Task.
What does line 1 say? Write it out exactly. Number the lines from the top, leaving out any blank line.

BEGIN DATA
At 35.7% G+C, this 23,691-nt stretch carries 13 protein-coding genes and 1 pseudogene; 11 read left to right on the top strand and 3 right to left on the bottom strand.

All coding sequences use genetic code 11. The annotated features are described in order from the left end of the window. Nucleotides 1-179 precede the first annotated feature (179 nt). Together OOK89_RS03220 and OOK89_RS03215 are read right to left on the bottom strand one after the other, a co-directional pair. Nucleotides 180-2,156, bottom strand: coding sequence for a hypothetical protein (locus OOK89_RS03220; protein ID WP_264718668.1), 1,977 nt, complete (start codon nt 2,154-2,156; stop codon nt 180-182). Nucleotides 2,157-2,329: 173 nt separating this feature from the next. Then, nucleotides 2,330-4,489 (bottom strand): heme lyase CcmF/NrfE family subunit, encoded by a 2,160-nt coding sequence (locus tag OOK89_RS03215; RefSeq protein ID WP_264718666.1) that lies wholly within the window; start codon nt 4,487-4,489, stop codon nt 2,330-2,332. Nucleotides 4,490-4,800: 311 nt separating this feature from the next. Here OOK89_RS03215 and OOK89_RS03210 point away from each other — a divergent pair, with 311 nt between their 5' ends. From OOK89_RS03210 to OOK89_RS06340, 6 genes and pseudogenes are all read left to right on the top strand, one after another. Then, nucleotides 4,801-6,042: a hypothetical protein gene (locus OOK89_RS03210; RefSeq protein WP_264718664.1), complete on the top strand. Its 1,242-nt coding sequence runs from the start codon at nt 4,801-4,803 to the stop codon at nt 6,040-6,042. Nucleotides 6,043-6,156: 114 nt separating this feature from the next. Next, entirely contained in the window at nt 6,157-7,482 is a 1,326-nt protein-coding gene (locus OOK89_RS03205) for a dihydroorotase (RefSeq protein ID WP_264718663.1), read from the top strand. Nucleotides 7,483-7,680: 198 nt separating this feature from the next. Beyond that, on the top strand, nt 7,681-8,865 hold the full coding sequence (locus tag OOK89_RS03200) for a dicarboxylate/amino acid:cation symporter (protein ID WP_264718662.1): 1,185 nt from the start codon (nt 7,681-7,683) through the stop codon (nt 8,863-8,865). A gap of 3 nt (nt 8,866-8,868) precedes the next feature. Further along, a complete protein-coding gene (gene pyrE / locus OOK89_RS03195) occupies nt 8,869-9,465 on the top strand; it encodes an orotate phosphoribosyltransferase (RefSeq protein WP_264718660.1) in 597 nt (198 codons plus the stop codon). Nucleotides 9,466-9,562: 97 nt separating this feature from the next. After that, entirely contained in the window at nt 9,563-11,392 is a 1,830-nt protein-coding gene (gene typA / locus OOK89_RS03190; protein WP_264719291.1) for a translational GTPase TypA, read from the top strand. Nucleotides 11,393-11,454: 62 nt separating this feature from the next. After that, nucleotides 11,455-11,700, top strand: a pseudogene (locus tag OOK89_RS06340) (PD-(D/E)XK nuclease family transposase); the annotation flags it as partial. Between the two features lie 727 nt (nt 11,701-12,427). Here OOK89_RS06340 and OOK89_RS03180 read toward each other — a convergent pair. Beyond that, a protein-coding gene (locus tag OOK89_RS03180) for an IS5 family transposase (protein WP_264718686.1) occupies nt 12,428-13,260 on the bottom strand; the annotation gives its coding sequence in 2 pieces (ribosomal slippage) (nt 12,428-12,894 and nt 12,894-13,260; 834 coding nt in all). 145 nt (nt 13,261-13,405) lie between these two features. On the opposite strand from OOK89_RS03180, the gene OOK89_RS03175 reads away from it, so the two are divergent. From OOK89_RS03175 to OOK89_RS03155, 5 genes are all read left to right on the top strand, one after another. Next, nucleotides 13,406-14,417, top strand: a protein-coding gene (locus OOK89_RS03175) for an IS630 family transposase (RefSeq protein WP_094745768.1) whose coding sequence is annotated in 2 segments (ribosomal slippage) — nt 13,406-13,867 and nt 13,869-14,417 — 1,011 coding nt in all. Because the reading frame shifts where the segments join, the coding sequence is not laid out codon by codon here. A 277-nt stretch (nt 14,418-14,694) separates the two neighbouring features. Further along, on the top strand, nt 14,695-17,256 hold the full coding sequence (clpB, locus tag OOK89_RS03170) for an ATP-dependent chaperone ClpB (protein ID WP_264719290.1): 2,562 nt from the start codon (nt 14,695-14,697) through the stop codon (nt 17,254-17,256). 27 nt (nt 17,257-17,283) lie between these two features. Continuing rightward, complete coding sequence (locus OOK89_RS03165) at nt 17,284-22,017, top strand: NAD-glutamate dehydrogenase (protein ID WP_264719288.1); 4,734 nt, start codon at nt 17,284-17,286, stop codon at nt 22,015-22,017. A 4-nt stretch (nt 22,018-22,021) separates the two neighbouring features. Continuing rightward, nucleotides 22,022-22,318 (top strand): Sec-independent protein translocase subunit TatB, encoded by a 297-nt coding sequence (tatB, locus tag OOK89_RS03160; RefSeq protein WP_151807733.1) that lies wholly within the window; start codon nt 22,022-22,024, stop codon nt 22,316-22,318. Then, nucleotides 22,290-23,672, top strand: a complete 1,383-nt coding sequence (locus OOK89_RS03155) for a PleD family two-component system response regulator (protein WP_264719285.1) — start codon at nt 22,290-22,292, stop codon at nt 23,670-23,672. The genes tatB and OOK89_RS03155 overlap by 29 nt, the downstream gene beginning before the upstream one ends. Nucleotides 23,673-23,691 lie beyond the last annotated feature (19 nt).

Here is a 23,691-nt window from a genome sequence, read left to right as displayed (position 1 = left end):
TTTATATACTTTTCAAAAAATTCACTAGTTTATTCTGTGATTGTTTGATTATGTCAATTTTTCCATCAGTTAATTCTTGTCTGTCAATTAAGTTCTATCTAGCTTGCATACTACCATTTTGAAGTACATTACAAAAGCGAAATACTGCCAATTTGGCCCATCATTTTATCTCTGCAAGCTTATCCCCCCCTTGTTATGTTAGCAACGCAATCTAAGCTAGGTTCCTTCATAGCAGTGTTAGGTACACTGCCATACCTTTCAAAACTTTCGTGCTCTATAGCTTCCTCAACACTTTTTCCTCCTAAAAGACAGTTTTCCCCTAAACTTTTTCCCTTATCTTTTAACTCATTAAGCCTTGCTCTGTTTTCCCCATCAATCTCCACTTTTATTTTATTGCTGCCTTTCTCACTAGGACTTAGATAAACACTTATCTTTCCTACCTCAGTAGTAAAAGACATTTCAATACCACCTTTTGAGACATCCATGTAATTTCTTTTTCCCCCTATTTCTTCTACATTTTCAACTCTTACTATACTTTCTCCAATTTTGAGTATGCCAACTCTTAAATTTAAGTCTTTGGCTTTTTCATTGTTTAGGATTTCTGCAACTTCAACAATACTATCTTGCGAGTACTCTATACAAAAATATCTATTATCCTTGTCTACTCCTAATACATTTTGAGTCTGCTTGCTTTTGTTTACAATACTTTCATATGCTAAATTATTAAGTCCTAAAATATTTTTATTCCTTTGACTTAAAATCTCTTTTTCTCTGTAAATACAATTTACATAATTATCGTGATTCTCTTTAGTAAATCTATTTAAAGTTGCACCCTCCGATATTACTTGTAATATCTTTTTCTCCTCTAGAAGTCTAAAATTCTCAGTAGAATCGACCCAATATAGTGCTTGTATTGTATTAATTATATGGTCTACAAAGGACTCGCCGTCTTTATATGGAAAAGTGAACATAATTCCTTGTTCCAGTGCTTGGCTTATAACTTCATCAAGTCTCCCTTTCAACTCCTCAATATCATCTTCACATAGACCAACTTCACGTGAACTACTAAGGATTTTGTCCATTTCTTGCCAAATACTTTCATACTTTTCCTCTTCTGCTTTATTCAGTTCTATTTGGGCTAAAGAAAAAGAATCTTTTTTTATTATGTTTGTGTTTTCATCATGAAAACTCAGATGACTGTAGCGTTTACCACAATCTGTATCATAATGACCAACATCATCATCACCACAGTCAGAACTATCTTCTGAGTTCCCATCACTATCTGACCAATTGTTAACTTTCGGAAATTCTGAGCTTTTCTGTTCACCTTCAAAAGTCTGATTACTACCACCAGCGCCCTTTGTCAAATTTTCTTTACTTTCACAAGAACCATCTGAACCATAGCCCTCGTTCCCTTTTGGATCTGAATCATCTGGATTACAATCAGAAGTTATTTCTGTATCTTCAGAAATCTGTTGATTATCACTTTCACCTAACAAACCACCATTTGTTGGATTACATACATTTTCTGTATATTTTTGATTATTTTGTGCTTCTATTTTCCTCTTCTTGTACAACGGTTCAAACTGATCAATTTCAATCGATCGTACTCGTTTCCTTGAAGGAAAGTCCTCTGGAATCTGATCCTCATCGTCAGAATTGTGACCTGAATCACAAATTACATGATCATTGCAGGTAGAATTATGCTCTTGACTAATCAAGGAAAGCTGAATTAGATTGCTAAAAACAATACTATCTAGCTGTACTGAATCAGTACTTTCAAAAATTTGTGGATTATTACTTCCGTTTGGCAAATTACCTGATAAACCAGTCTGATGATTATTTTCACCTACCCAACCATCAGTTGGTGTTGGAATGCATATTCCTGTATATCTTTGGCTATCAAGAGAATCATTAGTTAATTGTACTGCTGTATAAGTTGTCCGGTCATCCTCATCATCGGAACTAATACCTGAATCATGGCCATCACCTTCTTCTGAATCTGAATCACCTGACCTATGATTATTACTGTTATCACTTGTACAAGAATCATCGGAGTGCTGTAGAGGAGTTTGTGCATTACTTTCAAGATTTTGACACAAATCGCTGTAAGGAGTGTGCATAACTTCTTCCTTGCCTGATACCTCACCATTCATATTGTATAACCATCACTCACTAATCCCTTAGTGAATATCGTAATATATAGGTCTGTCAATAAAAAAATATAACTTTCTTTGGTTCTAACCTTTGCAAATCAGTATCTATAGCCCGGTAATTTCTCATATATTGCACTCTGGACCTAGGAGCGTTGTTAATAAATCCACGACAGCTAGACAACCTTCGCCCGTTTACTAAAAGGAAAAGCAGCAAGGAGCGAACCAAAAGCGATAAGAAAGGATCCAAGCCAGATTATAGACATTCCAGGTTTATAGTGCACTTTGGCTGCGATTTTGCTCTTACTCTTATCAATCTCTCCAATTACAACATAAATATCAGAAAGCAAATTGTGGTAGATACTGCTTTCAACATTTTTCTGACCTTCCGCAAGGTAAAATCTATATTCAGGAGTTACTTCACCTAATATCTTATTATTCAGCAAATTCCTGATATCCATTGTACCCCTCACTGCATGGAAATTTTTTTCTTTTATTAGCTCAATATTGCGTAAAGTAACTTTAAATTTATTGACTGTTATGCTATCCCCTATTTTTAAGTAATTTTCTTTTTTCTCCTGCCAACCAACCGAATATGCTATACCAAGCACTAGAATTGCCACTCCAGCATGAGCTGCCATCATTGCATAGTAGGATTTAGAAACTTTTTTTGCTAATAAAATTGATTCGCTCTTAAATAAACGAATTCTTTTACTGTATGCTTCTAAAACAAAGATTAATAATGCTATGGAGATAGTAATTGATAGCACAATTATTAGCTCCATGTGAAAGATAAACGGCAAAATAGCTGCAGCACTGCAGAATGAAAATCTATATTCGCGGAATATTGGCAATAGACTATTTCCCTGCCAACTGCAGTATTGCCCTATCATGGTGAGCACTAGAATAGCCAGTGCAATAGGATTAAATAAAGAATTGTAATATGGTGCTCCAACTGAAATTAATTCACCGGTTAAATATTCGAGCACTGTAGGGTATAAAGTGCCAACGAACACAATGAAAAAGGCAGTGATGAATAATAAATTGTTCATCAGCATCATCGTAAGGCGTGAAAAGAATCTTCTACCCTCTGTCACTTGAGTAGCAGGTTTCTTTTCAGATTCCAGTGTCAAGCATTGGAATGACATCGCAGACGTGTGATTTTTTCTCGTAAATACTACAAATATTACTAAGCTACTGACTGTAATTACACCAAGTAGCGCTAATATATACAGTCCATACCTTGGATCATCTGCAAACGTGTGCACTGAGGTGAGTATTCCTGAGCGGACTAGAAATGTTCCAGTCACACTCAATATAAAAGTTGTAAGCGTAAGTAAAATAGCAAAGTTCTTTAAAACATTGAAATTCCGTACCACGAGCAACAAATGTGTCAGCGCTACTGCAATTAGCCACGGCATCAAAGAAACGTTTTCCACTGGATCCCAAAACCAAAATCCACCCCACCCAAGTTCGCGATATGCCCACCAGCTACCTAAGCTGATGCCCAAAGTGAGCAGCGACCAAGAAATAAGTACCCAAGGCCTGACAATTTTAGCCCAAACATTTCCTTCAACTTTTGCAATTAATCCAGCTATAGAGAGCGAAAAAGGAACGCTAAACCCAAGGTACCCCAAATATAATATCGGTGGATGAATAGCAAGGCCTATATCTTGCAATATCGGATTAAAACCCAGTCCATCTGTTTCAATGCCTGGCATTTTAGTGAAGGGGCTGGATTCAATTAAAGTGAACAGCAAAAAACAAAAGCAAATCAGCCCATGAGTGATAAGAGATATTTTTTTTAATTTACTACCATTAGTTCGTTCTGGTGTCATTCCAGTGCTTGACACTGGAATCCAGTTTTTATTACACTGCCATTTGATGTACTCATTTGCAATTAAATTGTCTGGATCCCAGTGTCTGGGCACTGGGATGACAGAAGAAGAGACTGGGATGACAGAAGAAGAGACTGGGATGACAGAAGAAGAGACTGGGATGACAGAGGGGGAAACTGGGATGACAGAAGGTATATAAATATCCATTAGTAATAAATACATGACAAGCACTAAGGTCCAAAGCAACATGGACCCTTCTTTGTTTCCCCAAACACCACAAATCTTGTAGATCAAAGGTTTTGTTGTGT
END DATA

At 35.7% G+C, this 23,691-nt stretch carries 13 protein-coding genes and 1 pseudogene; 11 read left to right on the top strand and 3 right to left on the bottom strand.